Difference Between Allergies And A Cold

With so many similar symptoms i.e. Sneezing, coughing, watery eyes, etc. it’s no wonder it’s hard to tell if you have an allergy or a cold. To help you dispel any doubts, you need to know what allergies have in common and how they differ from colds. With all this information, you will soon be able to figure out what you are going through.

Difference between allergies and a cold

A pollen allergy, known as hay fever or allergic rhinitis, often has cold-like symptoms. If you’re not sure if you have a pollen allergy or a cold, read on!

What are the symptoms of Allergy And Cold?

If you have a cold or allergies, you may experience some of the following symptoms:

  • I cover my nose
  • sneeze
  • crying eyes
  • cough

Besides knowing what they have in common, it might be more helpful to know the difference between an allergy and a cold.

4 Common Symptoms Of Allergy:

The following symptoms are more common with allergies than with a cold:

  • itchy eyes
  • Sore throat
  • Itching or worsening of eczema symptoms.
  • Wheezing or worsening of asthma symptoms

Cold Symptoms:

There are other cold symptoms that are rarely seen with allergies. If you also have any of the following symptoms, you are more likely to catch a cold:

  • Aches and pains, which may include pressure on the face/ears
  • Fatigue
  • Sore throat
  • High fever, fever or sweating

Body aches and fever are more related to colds than allergies. Although the throat can be affected by allergies or colds, the sensations are usually different.

In general, “you feel tired if you have a cold, and if you have an allergy, you feel itchy. The same goes for the eyes: cold or pollen allergy symptoms can include watery eyes, but are more common with allergies when they’re also prone to itchiness”.

Read Also: Difference Between Cold And Flu (Symptoms And Treatment)

Biggest Difference Between Allergy and Cold

The common cold is caused by a series of viruses that spread through the air when a person coughs or sneezes. The cold is contagious. Allergies, on the other contrary, are not (although the tendency to develop allergies can be hereditary).

Allergic reactions occur when your immune system reacts to a certain substance as if it were harmful by producing histamine.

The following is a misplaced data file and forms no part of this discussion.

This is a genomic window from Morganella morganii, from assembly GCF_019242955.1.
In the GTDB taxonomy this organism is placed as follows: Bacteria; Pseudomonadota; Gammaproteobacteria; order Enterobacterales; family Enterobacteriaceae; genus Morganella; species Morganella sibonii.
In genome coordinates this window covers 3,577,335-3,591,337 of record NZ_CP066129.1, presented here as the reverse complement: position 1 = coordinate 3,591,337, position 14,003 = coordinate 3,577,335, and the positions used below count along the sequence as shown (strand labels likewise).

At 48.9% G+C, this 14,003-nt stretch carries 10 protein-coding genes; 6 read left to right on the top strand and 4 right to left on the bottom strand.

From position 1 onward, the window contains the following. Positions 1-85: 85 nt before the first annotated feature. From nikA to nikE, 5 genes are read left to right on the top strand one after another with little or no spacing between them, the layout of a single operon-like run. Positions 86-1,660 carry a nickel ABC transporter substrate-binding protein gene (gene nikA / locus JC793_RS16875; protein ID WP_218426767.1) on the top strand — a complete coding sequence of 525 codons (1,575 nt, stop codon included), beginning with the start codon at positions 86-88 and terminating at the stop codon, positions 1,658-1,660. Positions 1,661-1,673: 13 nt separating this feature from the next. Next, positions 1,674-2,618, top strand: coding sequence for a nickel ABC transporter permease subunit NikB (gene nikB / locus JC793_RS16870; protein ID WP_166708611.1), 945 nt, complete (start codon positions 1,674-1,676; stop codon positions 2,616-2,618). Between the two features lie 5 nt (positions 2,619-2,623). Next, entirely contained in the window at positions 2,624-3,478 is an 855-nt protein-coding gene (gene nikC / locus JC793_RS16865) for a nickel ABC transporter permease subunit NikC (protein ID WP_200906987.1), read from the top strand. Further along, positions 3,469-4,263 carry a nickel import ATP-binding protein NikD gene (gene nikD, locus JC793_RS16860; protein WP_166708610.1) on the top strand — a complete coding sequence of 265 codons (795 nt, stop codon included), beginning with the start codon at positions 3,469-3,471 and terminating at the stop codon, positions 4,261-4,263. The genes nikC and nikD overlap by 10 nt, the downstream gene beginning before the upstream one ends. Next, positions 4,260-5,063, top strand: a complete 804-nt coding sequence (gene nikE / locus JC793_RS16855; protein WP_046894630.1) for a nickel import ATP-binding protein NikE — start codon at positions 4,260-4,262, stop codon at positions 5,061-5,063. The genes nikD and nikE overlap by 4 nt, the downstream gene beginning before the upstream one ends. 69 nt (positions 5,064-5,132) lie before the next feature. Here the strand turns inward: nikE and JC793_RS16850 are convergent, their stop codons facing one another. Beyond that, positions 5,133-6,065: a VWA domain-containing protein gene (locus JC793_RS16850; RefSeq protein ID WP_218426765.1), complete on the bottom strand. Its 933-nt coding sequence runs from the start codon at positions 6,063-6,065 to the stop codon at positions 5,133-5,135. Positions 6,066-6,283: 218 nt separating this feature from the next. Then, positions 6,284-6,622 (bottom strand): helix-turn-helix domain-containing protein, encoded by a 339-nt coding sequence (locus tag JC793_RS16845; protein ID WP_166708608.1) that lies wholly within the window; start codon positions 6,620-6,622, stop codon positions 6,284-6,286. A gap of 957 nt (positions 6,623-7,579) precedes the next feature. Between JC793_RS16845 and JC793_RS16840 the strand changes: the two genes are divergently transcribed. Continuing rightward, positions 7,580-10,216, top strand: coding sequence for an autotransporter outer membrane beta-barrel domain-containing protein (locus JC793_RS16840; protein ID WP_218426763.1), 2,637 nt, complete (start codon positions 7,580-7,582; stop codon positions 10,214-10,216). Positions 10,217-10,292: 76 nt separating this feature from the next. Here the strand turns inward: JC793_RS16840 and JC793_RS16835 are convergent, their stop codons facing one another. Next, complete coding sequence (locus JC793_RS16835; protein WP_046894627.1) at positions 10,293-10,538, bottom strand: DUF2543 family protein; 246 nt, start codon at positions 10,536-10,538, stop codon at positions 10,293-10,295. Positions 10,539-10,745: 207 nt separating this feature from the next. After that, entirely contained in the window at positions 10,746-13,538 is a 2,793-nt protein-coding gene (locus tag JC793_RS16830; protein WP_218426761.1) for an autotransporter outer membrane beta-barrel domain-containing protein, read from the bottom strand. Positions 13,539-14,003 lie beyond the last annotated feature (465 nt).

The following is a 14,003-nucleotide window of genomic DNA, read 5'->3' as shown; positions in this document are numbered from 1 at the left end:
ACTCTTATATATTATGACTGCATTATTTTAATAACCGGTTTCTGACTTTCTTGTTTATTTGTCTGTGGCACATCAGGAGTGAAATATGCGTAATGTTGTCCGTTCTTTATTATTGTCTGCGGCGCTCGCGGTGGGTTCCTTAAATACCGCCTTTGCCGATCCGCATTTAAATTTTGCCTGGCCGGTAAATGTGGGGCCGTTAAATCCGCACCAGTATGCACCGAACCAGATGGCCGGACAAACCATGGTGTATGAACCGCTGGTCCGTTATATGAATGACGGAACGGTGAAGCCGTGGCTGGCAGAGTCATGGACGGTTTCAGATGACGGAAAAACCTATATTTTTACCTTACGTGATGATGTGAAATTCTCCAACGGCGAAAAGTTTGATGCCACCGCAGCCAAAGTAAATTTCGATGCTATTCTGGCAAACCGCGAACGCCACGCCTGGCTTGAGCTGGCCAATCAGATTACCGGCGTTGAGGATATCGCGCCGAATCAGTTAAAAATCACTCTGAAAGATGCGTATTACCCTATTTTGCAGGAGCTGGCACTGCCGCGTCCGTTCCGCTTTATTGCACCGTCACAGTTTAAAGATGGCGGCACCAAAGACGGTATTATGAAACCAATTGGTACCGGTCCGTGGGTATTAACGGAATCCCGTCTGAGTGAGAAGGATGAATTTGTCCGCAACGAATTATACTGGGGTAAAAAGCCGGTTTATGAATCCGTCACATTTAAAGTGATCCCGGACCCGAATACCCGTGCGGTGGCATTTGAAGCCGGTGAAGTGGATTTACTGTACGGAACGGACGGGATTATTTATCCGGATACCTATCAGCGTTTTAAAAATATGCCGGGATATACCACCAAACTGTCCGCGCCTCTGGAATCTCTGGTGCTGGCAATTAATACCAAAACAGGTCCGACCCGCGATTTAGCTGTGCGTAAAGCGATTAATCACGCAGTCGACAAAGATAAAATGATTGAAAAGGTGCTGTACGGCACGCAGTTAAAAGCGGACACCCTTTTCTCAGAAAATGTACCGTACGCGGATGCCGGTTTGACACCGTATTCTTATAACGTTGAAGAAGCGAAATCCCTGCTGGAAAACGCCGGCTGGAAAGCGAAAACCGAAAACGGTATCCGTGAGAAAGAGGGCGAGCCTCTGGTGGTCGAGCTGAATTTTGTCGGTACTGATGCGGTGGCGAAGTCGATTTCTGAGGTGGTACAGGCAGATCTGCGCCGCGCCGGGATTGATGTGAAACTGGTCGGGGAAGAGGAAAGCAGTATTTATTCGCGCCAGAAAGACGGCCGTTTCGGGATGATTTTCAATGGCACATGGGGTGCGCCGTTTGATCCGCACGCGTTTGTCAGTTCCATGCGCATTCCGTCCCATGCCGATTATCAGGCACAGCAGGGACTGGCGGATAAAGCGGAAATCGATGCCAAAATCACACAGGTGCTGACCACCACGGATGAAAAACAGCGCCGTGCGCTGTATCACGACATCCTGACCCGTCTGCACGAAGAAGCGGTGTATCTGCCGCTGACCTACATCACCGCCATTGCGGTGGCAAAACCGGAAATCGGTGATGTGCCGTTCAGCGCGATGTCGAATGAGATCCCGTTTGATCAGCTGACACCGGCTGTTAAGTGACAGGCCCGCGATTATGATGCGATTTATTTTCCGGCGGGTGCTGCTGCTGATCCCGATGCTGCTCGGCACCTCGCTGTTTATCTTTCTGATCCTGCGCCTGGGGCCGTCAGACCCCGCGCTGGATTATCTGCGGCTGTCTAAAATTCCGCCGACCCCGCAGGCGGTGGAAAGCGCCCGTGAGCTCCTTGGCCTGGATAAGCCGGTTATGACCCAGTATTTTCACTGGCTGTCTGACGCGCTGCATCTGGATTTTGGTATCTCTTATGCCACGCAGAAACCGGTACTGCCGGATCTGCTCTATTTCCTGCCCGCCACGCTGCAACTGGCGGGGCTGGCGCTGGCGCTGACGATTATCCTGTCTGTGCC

Three ways to tell if you have a cold or allergy?

1. Time

Hay fever is seasonal, so the timing of your symptoms can help you determine whether you have a pollen allergy or a cold. If you consistently experience symptoms around the same time of year (usually in spring or summer), it’s most likely an allergy. While you can catch a cold any time of the year, it occurs more often in the winter.

2. Beginning

With a cold, the symptoms appear gradually, one after another. They usually start mild, then get worse, and then disappear. In contrast, allergy symptoms usually appear quickly, immediately and consistently.

3. Duration

The duration of symptoms can also help you determine whether they are caused by a cold or a pollen allergy. A cold usually lasts a week and should go away with rest. However, allergies do not go away until the causative factor is identified or treatment is started. Seasonal allergies, such as hay fever, can last for several weeks or as long as the allergen is present.

When to go to the doctor?

Tell your doctor if your symptoms do not improve with treatment, last more than 10 days, get worse, or if you develop a rash or fever.

Difference Between Allergies And Cold in Tabular Form



Stuffy nose. Stuffy nose.
Runny nose. Runny nose.
Sneezing.  Sneezing. 
Itchy, And water eyes. Itchy, And water eyes.
Cough is possible. Cough is common. 
Thin, Watery. Clear Mucus.  Thick, Yellow or green mucus. 
Tired. Tires
Sore throat sometimes. Sore throat is common. 
Uncommon to feel ashes/pain.  General pains/ashes are common. 
Not associated with fever. Rarely have a fever.

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